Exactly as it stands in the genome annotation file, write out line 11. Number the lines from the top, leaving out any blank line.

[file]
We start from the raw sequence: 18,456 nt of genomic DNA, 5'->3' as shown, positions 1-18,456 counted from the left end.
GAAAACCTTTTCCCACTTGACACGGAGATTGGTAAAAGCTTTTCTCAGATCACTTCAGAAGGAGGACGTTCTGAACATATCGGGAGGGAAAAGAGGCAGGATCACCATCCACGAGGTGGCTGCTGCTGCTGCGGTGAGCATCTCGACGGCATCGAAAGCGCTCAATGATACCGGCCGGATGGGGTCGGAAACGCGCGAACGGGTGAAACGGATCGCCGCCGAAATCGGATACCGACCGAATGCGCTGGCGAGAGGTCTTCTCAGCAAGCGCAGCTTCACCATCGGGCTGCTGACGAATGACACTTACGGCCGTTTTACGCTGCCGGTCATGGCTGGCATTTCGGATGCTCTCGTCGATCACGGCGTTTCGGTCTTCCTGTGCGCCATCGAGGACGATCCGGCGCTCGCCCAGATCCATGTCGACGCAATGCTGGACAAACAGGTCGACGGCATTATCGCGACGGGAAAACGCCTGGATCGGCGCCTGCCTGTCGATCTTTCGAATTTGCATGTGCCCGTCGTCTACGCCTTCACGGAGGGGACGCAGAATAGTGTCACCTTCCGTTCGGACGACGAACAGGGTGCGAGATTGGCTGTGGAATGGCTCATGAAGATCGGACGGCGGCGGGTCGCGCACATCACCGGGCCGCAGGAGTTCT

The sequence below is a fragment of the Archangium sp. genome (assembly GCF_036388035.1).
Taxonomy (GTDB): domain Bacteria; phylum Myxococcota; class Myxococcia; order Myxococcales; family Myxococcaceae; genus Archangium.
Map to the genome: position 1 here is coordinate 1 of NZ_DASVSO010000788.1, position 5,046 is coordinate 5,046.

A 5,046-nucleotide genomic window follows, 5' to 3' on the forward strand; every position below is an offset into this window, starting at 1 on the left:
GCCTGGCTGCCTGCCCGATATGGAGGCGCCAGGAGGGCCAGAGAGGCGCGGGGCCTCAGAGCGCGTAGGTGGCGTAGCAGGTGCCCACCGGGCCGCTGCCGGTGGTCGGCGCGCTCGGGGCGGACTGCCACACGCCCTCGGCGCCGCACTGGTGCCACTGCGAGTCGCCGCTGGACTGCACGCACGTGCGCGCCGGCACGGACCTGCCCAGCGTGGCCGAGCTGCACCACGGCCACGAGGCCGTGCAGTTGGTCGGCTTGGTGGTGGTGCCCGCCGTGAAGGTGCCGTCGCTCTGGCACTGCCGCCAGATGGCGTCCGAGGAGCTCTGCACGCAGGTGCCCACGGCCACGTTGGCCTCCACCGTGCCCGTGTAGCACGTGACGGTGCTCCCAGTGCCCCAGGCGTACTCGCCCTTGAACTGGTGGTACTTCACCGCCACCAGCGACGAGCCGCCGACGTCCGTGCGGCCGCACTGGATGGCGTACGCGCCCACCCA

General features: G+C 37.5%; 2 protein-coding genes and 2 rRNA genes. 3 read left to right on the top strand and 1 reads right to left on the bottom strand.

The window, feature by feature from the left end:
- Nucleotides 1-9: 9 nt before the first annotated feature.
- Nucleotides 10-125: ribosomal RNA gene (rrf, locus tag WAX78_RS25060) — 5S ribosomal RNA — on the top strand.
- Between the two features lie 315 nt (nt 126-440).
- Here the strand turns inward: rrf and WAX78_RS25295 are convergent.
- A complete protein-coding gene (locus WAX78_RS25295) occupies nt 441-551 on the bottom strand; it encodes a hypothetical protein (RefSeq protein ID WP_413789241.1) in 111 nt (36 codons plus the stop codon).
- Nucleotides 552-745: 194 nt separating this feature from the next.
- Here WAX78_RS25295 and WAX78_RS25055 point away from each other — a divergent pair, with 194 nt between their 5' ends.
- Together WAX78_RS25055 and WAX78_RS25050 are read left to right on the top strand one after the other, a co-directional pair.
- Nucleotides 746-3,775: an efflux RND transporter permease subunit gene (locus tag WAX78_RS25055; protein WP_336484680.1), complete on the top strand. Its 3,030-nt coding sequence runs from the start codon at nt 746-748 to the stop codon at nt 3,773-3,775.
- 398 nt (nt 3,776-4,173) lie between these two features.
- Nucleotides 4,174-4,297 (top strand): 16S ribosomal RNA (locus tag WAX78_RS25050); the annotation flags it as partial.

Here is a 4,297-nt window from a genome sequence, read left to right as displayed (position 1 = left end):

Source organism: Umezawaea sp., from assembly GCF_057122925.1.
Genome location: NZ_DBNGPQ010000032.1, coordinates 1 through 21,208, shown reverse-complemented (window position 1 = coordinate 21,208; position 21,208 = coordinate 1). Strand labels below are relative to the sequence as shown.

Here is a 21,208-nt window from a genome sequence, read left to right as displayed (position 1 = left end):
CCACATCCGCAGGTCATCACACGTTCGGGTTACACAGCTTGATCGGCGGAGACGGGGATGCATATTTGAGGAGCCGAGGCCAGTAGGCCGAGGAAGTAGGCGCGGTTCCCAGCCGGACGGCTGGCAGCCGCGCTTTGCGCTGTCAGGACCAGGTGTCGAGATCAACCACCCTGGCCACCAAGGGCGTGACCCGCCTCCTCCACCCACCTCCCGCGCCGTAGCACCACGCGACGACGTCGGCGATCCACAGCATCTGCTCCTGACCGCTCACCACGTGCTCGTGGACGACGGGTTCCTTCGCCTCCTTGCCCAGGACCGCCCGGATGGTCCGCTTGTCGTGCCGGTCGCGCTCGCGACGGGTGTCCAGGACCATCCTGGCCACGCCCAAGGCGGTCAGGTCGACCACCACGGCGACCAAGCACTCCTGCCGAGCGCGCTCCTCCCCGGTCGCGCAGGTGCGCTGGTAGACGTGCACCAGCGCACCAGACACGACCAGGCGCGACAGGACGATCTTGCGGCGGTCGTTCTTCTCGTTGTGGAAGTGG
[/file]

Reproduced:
- Nucleotides 10-125: ribosomal RNA gene (rrf, locus tag WAX78_RS25060) — 5S ribosomal RNA — on the top strand.